1 Definition of a Silvicultural System 4 The Decision Process Appendix 1 Answer Key
2 Major Types of Systems 5 There's More to Learn Appendix 2 Advantages and Disadvantages
3 Variations of Major Types 6 Implementation Appendix 3 References


The "clearout" system, also know as the cut-and-run system, should not be confused with a silvicultural system. Throughout the early days of logging in any pristine North American forest, whole valleys and large tracts of private land were systematically clearcut from one end to another without any thought to regeneration, non-timber values, or sustainability. The central concept to this approach was that there was always somewhere else to go. Of course that somewhere else was often far away. This was evident as the loggers in the US moved from New England to the Lake States, to the Pacific Northwest. Eventually, the loggers found themselves staring at the Pacific Ocean with nowhere else to go.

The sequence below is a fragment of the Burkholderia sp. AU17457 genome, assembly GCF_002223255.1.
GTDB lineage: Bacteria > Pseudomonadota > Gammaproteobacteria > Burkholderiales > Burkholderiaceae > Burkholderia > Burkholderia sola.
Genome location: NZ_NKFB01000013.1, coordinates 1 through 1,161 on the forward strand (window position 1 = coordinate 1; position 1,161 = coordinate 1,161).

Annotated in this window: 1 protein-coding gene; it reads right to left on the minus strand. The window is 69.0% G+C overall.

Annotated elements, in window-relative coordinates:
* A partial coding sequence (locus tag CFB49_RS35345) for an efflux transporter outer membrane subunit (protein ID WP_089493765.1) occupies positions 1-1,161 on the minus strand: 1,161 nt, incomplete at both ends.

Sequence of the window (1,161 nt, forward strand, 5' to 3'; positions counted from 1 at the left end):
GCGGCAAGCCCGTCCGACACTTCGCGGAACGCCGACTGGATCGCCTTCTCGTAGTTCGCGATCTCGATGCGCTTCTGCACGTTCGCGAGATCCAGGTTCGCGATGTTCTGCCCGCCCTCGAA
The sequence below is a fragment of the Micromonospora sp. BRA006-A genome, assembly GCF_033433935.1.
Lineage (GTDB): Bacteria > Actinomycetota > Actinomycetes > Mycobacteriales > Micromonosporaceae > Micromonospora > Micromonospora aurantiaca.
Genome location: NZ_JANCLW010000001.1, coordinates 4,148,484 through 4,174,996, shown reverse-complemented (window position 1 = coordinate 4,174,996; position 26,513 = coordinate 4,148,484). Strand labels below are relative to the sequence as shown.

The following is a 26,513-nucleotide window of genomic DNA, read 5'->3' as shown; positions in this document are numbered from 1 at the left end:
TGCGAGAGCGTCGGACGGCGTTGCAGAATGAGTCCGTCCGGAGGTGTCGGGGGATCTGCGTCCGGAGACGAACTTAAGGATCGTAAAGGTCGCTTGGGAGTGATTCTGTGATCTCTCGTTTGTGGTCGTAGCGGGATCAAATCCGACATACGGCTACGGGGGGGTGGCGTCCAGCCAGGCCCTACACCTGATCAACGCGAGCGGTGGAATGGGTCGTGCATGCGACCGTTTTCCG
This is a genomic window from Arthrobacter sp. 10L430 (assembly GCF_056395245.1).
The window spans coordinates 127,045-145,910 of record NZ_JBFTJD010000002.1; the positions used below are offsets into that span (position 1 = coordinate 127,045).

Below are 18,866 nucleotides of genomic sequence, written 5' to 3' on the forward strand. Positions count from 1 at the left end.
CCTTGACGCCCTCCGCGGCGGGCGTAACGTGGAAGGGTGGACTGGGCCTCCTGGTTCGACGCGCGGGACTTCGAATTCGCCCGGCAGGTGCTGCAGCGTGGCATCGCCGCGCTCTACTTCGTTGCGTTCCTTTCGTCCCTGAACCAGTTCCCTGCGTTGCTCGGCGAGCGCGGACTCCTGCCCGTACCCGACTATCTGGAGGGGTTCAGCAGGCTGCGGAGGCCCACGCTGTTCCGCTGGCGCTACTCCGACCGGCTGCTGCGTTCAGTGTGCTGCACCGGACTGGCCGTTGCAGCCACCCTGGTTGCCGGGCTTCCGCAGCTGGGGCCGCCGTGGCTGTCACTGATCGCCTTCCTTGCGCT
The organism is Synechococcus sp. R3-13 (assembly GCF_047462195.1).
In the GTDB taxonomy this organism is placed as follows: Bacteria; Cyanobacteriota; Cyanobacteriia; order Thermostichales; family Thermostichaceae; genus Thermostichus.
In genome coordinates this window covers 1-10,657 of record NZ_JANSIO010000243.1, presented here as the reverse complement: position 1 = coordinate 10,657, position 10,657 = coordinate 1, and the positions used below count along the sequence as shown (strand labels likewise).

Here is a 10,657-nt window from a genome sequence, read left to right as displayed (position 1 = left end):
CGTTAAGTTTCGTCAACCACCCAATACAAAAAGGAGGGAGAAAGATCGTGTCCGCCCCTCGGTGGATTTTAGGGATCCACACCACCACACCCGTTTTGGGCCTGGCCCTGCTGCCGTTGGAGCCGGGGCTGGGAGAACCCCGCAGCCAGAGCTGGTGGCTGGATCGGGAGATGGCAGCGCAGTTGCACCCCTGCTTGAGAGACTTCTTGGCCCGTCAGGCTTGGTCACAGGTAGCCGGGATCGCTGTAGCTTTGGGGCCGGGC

Illustration of the clearout system.

The clearout system has given clearcutting a bad name for some time. Indeed, considerable effort has been expended in British Columbia on reforestation of backlog not satisfactorily restocked (NSR) land which was cut before obligations were legislated. Unlike the pure exploitation of the clearout system, the clearcut silvicultural system manages a stand for the long term.

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